Humour around the world
Funny. Hilarious. Amusing. Good-humoured. Hysterical. Comical. Knee slapper. Side-splitting. Witty.
The English language has so many ways to talk about something that is funny. These are just some of the examples. Humour, or the desire to laugh, is a basic human need. Physical humour, especially, can cross boundaries like nationality and language and bring people together from all different walks of life. Everyone needs to laugh once in a while and there is nothing better than laughing so hard that you feel like your sides are going to split!
Humour comes in many forms. The most obvious and traditional way we use humour is in jokes. There probably isn't a native English speaker alive who doesn't know the answer to this joke question: "Why did the chicken cross the road?" Other forms of humour are word play and puns. This is when a person changes a word or uses it in a different context for comic effect. Physical comedy usually divides opinion. For some, seeing someone fall down, whether it was planned or not, is one of the funniest things they can see. For others, finding physical humour and non-serious accidents funny seems cruel. Some types of humour can also be offensive if someone is not in the mood for being made fun of! Another way people can use humour is through telling a funny story. Perhaps something bad happened to the person but they can laugh about it now. People also invent funny stories in order to make people laugh. The advantage of this is that if the characters aren't real, you don't have to feel bad for laughing at them!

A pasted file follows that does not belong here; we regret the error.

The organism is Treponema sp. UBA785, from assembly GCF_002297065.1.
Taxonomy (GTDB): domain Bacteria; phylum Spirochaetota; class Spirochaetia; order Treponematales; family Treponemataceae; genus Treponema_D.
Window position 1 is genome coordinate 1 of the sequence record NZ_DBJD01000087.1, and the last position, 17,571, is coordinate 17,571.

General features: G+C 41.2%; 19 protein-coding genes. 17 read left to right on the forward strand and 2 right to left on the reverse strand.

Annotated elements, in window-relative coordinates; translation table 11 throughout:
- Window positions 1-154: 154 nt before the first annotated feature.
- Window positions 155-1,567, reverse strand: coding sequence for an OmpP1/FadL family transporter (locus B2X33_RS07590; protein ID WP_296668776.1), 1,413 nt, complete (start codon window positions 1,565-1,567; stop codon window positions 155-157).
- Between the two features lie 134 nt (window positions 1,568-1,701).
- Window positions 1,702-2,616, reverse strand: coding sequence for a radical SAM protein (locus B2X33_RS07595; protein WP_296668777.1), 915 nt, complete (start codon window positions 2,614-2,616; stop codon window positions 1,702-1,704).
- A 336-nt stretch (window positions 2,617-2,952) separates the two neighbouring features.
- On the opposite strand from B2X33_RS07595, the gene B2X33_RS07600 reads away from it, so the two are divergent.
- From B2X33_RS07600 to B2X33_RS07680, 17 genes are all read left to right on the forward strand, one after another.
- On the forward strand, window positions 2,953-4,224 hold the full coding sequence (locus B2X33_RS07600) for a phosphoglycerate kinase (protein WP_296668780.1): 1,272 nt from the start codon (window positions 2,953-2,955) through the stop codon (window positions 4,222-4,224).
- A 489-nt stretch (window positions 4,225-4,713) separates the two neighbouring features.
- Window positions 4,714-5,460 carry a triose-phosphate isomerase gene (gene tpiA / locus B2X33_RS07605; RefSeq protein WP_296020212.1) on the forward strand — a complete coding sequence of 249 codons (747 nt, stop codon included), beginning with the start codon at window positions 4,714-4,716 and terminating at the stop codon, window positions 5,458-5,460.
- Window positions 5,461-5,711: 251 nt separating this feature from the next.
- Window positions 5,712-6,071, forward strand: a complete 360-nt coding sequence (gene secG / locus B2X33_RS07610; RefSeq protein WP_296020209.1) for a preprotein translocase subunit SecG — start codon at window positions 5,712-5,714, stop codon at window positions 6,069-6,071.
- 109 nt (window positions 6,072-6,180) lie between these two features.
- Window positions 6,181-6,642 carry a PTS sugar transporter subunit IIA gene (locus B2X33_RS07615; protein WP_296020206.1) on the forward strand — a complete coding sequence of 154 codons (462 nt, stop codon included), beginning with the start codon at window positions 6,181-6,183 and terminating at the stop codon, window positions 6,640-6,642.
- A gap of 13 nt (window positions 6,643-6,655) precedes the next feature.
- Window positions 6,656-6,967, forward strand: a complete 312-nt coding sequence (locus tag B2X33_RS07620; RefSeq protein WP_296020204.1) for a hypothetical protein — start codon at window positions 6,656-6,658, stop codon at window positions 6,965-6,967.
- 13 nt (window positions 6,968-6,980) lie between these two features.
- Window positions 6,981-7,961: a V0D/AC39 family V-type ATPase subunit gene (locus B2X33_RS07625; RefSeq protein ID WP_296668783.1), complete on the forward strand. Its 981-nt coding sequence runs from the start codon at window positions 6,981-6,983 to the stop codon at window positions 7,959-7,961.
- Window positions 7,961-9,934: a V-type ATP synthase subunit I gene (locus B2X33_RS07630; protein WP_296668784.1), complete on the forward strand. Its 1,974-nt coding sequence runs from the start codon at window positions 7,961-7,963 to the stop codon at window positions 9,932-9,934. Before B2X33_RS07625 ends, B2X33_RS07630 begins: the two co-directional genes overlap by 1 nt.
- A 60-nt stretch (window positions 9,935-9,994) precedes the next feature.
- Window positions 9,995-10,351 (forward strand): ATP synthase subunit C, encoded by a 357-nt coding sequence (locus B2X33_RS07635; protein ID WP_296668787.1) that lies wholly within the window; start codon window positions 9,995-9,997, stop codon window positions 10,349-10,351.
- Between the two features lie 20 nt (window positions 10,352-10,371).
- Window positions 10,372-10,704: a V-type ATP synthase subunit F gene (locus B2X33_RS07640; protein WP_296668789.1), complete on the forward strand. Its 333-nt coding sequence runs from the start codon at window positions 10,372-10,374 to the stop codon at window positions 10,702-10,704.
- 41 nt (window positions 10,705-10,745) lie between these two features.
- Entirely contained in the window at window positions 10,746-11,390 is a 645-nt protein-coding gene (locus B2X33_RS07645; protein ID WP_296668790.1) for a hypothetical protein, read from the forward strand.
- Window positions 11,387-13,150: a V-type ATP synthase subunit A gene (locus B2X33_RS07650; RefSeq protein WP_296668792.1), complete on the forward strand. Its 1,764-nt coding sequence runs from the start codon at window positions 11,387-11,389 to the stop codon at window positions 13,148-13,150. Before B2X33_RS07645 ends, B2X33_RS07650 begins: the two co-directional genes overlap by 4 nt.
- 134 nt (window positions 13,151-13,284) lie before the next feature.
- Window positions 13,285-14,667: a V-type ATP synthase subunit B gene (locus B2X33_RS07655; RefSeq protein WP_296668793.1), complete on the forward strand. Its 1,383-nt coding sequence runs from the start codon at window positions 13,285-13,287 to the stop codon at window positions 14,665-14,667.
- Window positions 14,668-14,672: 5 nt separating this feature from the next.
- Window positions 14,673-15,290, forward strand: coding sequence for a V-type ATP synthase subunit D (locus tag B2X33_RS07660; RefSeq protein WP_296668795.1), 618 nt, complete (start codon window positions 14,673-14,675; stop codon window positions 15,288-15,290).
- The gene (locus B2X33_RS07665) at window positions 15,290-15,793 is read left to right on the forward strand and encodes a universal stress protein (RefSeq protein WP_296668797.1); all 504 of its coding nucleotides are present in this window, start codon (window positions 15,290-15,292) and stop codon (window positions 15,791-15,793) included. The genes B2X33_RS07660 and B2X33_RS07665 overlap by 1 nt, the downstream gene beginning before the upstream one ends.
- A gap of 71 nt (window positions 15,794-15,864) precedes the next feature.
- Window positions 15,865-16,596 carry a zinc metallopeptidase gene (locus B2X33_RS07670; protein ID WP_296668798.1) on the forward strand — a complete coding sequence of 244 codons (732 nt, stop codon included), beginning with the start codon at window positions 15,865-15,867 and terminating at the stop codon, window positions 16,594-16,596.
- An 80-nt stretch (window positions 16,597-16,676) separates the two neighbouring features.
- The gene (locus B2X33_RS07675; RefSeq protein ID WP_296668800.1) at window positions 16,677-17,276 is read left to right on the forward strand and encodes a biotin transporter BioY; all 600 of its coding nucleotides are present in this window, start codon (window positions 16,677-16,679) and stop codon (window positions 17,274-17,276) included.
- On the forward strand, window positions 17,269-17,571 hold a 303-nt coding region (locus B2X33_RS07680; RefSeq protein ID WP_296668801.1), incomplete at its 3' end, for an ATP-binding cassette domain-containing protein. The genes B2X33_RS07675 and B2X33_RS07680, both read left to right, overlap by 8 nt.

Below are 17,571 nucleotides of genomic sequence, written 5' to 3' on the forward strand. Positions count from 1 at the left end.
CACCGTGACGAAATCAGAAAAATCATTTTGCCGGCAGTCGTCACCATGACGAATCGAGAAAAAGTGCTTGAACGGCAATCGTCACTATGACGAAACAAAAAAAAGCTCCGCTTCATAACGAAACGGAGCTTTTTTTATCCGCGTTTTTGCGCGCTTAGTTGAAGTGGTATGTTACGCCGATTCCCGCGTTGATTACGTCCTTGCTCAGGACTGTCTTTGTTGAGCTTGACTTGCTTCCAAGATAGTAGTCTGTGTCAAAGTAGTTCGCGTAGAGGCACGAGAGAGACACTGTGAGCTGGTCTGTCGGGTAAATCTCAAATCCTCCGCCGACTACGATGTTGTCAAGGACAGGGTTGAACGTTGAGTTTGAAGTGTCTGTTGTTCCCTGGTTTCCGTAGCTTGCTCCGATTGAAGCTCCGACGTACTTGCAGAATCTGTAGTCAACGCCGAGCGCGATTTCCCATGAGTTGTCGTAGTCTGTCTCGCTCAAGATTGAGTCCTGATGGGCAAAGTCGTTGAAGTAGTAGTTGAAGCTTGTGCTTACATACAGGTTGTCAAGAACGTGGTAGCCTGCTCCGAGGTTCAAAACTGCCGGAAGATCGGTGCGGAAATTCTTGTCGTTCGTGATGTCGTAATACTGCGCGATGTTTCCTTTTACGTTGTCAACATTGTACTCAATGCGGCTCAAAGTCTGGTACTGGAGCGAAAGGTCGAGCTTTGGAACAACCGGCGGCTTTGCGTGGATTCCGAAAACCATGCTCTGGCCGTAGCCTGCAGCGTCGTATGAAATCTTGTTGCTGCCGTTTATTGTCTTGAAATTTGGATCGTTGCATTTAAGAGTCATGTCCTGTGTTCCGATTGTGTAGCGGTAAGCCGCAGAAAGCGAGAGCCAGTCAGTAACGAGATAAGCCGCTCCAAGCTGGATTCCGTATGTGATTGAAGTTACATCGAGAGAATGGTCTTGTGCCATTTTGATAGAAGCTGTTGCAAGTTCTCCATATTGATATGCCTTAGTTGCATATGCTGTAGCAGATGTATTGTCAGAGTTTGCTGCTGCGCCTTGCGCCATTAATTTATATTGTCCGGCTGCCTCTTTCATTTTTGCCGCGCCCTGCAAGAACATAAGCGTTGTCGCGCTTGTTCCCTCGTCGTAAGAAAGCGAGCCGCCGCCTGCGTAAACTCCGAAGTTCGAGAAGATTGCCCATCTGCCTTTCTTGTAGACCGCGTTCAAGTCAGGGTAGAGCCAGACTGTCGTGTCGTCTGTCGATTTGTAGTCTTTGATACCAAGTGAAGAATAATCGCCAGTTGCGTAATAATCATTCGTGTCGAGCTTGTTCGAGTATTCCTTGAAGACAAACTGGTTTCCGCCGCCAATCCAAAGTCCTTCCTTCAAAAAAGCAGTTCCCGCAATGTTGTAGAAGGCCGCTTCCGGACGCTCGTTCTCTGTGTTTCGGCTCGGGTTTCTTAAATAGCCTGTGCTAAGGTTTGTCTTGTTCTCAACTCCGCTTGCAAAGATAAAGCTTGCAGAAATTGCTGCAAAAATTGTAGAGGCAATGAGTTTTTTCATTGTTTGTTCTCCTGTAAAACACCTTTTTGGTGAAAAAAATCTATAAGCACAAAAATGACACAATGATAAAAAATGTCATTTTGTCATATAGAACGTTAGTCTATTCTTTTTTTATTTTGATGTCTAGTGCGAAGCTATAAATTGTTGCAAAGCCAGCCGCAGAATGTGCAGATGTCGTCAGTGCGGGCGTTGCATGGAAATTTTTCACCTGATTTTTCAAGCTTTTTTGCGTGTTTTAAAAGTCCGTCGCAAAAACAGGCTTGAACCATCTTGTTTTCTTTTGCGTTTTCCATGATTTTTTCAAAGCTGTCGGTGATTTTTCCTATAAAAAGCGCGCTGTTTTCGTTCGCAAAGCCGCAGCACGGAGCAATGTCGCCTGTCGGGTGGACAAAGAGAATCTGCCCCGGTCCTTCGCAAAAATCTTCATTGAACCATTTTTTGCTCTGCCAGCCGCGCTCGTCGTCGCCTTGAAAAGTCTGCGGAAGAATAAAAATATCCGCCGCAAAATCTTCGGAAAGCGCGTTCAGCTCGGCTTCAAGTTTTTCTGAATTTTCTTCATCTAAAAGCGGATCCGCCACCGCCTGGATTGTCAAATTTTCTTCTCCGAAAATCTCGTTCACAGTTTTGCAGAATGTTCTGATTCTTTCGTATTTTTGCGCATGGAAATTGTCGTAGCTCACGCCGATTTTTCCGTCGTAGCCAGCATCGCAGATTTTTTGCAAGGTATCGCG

Most people know how to use some form of humour in their native languages. The British, for instance, are famous for their sarcasm. This is when a person says a word or phrase in a certain tone that implies that they actually mean the opposite of what they are saying. For example, you could reply with a sarcastic "No!" to the statement: "The sky is blue." However, people learning a foreign language face a particular difficulty when it comes to being funny in a second language. People's senses of humour vary across the world, so what may be funny in your country might be incredibly offensive in another!